The EN 1656 is a phase 2 step 1 suspension test used for anti-bacterial activity in the veterinary area. The EN 1656 is usually the first test you would do on a veterinary product much like the EN 1276. This is required for all biocides that are going to be sold into the veterinary market. If the product is going to be sold into other markets, then there are the EN 1276 and the EN 13727 which may be more appropriate. As the EN 1656 is a phase 2 step 1 test for bacteria it is similar to both the EN 1276 and the EN 13727 and similar results can often be expected.
The EN 1656 is a suspension test which means it is carried out in a suspension of test organism, interfering substance and test product. The interfering substance and the organism make up 20% of this mix so even ready to use product are diluted to 80% during the testing. If the product is prediluted before the testing starts, we increase the percentage of product by 1.25 to account for the 80% dilution.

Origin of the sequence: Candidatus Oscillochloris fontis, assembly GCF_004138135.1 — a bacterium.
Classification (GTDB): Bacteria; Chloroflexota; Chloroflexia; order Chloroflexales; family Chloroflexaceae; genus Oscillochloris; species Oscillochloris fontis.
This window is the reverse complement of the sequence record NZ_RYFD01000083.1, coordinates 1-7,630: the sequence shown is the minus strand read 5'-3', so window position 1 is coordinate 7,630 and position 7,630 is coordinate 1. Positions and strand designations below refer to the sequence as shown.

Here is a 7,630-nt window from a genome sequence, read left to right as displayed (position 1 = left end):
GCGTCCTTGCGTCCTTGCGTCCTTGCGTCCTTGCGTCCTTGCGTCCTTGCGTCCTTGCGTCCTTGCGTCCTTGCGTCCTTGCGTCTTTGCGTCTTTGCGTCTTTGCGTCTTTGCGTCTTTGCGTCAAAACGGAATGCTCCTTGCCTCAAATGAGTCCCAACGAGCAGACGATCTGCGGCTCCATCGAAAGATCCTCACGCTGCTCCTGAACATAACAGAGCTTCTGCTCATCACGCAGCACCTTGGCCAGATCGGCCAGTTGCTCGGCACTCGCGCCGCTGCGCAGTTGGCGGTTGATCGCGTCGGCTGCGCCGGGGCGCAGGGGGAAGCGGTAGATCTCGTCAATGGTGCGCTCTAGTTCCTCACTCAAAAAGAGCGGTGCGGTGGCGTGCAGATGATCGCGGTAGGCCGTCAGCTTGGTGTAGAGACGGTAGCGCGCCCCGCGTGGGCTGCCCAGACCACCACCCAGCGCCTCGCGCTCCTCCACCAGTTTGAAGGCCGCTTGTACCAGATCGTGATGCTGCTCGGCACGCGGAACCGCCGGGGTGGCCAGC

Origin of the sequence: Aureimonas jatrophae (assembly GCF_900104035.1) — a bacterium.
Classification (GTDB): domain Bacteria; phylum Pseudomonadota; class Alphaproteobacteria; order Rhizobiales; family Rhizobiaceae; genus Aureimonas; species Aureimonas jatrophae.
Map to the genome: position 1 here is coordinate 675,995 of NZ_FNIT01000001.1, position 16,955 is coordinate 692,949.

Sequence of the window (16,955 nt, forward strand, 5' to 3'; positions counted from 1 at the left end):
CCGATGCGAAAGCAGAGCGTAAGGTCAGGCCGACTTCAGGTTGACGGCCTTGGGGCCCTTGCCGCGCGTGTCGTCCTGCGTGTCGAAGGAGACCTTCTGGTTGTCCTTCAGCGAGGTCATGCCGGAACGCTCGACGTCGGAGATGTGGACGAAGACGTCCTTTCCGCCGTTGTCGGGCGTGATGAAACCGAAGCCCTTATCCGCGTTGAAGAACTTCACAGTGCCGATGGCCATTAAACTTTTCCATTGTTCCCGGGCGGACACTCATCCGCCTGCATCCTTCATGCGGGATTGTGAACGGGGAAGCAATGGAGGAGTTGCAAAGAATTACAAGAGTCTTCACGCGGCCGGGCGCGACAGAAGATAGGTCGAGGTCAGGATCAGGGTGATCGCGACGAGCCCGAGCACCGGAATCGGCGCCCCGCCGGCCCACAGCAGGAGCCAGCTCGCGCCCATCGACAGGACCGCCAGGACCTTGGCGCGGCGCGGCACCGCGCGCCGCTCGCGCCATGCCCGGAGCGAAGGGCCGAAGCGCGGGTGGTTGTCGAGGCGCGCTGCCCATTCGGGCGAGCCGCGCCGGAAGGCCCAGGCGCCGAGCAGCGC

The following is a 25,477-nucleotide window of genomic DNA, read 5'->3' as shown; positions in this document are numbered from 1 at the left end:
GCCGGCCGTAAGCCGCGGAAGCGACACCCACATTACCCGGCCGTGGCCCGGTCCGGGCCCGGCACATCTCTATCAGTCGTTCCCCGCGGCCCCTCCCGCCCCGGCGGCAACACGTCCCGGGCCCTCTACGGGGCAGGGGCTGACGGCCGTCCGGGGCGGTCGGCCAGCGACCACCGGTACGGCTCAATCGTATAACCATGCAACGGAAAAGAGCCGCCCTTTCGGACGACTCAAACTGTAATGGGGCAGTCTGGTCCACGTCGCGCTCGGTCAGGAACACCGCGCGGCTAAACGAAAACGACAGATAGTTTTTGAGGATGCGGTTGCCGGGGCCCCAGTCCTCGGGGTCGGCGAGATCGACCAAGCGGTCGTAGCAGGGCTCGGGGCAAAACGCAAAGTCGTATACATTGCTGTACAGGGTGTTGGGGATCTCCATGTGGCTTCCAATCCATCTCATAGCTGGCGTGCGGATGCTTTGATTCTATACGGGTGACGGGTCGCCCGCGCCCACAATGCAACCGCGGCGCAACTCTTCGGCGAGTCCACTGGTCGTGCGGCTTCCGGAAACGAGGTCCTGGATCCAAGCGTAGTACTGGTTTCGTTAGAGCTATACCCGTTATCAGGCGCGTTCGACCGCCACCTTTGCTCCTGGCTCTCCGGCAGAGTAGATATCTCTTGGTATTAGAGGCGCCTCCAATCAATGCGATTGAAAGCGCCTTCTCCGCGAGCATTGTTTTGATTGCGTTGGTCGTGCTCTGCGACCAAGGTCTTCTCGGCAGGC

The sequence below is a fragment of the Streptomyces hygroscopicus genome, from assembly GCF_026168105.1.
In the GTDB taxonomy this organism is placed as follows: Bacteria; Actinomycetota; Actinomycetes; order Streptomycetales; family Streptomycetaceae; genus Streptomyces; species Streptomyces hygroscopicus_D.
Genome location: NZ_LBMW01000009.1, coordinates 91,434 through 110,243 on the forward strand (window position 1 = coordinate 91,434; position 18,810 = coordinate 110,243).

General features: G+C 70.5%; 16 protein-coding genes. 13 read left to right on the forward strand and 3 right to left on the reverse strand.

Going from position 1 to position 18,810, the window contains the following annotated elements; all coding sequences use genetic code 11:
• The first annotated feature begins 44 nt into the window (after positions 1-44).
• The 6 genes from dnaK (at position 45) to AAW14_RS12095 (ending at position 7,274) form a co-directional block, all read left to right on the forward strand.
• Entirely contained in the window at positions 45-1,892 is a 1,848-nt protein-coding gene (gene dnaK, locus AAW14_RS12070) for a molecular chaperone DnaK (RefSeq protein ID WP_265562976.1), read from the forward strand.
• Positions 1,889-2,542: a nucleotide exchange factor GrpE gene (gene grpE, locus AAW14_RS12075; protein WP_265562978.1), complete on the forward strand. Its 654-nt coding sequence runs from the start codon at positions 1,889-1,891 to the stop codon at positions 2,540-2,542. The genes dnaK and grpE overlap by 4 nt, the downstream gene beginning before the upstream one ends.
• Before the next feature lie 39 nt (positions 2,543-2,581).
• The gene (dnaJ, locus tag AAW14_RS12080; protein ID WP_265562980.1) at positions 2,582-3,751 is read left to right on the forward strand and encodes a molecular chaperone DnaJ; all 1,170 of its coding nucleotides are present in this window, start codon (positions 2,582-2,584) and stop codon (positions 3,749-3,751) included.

Although there are named obligatory organisms in the EN 1656 additional bacteria can be added to support additional claims. This regularly includes organisms specific to the area of veterinary that the product is going to be used in. Many people choose to add specific animal disease causing bacteria. Virtually any bacteria can be added the to EN 1656.
For BPR submission the EN 1656 is essential, and 3 concentrations must be tested. These have to include the final usage concentration, a concentration that fails the test and then any other. Most commonly people opt for the end concentration, 50% of that and the 10% or 1% of that.
Although the standard has specific requirements as outlines in the table certain other establishments may have more rigorous requirements. For example, some veterinary practices may want a certain temperature or time depending on the end use of the product. This should be taken into consideration before deciding on the conditions.